Meyer agreed. "There is, I think, compelling evidence for intelligent design, and very little of that evidence was proposed in Tuesday night's debate." The intelligent design leader further lamented this failing, saying, "It seems really unfortunate for Ken Ham and others to make the young earth not only a point of orthodoxy but also the main argument they present the secular world which is wondering whether or not there is any evidence of design at all."
2. The Weakness of Darwinism
"Just at the time when the standard Neo-Darwinian theory of evolution is on the ropes, we're focusing on this subsidiary issue" of the age of the Earth, Meyer said. He argued that the modern theory of evolution "is in its death throes," referring to his book Darwin's Doubt, which lists the different ways Darwin's theory is failing and how biologists are searching for new theories.
Bio-Chemists "are working on new theories of evolution because they know the mutation mechanism has very little power," Meyer explained. The Neo-Darwinian view, which argued for "an unguided, undirected biological process which presented the appearance of design," is increasingly untenable, which creates a tremendous opportunity for proponents of design, Meyer said.
3. The Bible and Old Earth Creationism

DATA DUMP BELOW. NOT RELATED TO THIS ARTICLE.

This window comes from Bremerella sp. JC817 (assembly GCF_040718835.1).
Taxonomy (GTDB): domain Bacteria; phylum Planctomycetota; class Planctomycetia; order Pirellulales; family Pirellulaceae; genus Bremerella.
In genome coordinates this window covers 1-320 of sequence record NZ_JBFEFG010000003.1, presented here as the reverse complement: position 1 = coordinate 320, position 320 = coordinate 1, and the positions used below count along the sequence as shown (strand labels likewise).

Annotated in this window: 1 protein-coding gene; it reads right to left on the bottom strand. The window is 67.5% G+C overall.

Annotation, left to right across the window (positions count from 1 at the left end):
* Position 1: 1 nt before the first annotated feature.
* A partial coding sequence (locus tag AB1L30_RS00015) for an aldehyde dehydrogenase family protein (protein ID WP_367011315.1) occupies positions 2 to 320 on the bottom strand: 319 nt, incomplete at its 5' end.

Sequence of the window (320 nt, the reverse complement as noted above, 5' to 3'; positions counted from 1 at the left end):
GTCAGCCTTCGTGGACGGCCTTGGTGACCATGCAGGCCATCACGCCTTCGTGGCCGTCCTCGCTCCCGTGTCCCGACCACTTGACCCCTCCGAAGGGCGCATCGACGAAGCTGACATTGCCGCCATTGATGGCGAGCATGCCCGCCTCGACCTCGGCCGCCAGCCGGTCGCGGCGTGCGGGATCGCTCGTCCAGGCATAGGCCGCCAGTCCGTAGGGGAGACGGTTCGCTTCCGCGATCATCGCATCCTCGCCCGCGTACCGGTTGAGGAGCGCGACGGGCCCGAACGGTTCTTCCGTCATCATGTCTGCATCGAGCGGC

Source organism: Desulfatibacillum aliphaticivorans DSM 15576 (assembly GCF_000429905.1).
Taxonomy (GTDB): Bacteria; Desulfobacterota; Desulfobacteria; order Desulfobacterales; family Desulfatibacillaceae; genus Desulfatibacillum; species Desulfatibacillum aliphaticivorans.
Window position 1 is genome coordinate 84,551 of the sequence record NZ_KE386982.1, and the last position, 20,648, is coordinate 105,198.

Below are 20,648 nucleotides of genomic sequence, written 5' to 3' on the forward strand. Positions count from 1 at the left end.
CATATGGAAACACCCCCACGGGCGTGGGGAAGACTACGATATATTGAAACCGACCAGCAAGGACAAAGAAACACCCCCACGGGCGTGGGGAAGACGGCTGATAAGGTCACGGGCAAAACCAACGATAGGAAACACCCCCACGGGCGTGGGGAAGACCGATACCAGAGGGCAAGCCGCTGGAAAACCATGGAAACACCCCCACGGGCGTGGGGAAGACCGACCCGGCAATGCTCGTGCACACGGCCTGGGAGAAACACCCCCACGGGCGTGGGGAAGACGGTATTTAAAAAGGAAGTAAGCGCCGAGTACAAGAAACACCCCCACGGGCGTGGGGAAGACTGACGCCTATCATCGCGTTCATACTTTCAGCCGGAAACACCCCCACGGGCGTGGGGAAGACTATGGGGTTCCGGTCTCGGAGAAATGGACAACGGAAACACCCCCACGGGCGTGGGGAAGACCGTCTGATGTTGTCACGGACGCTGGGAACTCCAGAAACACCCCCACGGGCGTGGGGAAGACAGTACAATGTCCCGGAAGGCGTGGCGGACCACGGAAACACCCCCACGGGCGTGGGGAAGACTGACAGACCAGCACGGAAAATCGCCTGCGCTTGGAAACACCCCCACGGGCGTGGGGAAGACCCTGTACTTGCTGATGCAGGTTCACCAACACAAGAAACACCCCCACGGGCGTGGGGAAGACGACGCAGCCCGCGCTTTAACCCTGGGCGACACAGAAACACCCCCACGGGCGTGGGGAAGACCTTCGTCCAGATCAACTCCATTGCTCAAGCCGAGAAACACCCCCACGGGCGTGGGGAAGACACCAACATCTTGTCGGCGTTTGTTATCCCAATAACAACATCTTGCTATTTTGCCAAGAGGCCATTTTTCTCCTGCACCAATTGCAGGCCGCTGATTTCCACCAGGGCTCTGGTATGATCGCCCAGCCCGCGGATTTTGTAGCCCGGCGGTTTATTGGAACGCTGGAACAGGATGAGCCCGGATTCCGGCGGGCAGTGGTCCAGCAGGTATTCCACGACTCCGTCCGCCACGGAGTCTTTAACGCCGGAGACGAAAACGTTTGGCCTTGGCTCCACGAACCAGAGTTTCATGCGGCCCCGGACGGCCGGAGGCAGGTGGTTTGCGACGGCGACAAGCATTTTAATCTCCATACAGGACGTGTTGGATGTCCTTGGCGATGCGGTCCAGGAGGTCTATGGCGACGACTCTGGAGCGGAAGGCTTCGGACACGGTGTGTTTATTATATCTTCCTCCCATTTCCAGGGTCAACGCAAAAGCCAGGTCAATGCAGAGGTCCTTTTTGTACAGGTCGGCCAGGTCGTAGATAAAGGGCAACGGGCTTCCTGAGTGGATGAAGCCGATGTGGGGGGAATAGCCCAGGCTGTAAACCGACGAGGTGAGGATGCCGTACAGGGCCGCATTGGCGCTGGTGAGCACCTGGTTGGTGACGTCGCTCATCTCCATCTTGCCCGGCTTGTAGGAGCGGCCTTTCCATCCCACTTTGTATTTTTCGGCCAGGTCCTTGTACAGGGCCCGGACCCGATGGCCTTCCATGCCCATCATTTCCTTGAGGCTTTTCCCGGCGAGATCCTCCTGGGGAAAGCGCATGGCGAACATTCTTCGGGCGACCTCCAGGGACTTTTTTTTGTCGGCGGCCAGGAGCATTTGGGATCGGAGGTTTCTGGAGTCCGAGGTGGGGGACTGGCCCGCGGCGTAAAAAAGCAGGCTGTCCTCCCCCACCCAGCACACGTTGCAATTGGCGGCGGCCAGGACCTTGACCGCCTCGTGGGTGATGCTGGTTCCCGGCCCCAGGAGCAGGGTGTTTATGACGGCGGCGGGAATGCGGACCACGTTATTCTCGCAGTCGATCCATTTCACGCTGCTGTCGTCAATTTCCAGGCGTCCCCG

One of Ken Ham's major arguments hinged on a "literal" reading of Genesis 1, that the world was created in six twenty-four hour days. Collins argued that this is not supported by the biblical text.
In Genesis 2, which has traditionally been seen as an expansion of the sixth day of creation, there were no plants on the land until God made it rain. This, Collins explained, is a reference to the climate cycle in Mesopotamia. "You need to have the climate cycle to be in effect for at least one year – that tells you that the creation period is longer than a regular week."
Another problem with the six 24-hour day interpretation is the fourth day. "In day one, you have God saying 'let there be light' and then in day four you have the sun, the moon, and stars," Collins explained. Then there's the issue of God's rest on the days of creation – the Bible scholar argued that this is "an analogical presentation, because God doesn't really get tired and need rest as we do."